Submitted to: Crop Science
Publication Type: Peer Reviewed Journal
Publication Acceptance Date: May 13, 2005
Publication Date: N/A
Interpretive Summary: Molecular genetic markers are tools used by geneticists and plant breeders for a number of purposes including cultivar identification and the determination of the position of genes. In alfalfa, there are very few molecular markers available which can be utilized for these purposes. We developed 81 new molecular markers called simple sequence repeats (SSRs) from alfalfa. These molecular markers were used to study the historically distinct alfalfa germplasms which are important progenitors of current U.S. alfalfa cultivars. These new molecular markers are capable of distinguishing some of the historically distinct germplasms from each other and can be used to develop a map of alfalfa which can eventually be used to discover important genes. Alfalfa scientists both in the seed industry and the public sector can utilize these new molecular markers to identify alfalfa cultivars and ultimately identify genes important for the improvement of alfalfa.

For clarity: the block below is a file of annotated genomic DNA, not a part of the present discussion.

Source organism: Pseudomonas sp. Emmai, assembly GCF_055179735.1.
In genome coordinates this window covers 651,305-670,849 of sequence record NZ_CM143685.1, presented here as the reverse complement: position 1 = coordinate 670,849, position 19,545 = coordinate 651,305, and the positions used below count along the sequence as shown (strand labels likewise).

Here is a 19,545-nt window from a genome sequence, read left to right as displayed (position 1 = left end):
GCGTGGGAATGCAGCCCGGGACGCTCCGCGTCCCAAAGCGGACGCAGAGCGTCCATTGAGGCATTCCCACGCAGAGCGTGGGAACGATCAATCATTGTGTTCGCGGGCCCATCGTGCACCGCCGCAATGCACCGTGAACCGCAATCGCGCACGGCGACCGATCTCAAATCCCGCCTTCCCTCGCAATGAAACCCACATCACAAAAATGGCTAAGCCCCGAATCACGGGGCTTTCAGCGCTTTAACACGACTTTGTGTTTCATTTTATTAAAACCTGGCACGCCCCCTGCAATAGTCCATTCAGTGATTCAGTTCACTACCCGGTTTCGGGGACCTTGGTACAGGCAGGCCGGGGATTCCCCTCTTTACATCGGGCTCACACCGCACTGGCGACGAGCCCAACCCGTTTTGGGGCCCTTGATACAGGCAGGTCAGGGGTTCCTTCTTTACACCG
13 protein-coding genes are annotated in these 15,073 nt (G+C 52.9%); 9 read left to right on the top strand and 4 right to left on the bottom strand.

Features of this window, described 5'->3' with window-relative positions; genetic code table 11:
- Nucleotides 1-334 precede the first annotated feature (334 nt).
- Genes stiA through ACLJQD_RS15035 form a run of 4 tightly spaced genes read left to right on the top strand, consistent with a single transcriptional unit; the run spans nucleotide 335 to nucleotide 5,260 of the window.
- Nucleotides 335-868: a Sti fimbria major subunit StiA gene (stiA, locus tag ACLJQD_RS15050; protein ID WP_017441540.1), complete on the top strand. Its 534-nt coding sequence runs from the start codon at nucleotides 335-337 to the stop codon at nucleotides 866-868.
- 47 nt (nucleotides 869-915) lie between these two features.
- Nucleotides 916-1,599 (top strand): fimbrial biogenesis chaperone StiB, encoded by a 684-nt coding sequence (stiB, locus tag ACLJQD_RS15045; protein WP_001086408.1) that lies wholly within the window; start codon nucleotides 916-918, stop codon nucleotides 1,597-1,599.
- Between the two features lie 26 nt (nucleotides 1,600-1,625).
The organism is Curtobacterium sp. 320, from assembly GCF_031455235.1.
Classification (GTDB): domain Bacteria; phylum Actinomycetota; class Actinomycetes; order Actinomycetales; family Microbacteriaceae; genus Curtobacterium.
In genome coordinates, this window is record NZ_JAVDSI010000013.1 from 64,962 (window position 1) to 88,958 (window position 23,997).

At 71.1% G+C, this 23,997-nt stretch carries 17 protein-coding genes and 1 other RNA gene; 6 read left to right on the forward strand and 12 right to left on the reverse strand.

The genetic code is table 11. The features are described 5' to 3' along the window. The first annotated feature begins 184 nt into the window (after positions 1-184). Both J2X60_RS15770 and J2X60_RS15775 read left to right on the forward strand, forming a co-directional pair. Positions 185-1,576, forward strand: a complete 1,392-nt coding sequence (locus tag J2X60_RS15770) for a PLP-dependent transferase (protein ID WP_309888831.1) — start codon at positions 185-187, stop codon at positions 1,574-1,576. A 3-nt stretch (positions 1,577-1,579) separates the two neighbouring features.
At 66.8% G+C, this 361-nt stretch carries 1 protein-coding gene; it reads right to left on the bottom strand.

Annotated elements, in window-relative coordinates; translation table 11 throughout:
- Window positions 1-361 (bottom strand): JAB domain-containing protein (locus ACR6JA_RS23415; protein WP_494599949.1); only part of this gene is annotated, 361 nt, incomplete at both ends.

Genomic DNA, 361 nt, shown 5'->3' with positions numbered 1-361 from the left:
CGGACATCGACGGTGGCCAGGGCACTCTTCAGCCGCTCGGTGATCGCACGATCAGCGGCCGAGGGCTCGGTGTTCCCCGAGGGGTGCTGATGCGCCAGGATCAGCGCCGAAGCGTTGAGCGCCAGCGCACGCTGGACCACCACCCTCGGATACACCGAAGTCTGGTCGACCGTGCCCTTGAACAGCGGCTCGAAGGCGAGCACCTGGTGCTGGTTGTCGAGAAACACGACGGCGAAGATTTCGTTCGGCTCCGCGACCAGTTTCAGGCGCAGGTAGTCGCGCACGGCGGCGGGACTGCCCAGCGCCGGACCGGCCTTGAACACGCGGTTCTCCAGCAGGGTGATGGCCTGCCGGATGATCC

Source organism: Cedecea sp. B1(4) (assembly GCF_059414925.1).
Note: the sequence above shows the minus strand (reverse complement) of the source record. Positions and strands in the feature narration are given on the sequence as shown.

Technical Abstract: Simple sequence repeat (SSR) or microsatellite markers are codominant, abundant and hypervariable molecular markers from eukaryotic genomes that are being widely used in genetic mapping, phylogenetic studies and marker-assisted selection. Currently, the number of SSR markers available from alfalfa (Medicago sativa L.) genomic libraries is very limited. This study was conducted to identify additional SSR markers in the alfalfa genome and to evaluate their ability to separate the nine progenitors of cultivated alfalfa (African, Chilean, Falcata, Flemish, Indian, Ladak, Peruvian, Turkistan and Varia) as well as wild tetraploid M. falcata, two very non dormant M. sativa accession, diploid M. coerulea and M. falcata and M. truncatula. Genomic DNA was extracted from the autotetraploid alfalfa population W10, digested with Sma I, Alue I, Rsa I, Nac I, Hinc II and Xmn I, and fragments were cloned into pUC19. Colonies were probed with the repeats of AC, AT, CT, CTT, GAT and GGT motifs. A total of 158 colonies with positive signals were identified and primers could be designed to amplify 81 SSRs. The majority of the primer pairs were functional. Sixty-one of the primer pairs generated polymorphisms with 2-11 alleles. The polymorphism information content ranged from 0.12 to 0.92 and was significantly correlated with the number of alleles amplified by each primer pair (r=0.77, p<0.001), but not significantly correlated with the number of repeats of the SSR motif (r=0.07, p=0.59). A dendrogram was constructed representing the genetic relationships which produced three main clusters: diploid ssp. falcata, M. truncatula, and all the remaining entries. However, additional entries could be effectively separated using multiple correspondence analysis including M. truncatula (Jemalong) , Ladak (Ladak), Very Non Dormant 11 (UC-1887), Indian (Sirsa Type 9), Flemish (Dupuit), Peruvian (Hairy Peruvian), African 2 (Moapa) and Turkistan (Kayseri) (marginally). However, the remaining germplasms within the ssp. sativa species could not be separated due to a limited number of SSR markers used in this study or due to the change of genetic constitution during the long term preservation of these historic germplasms.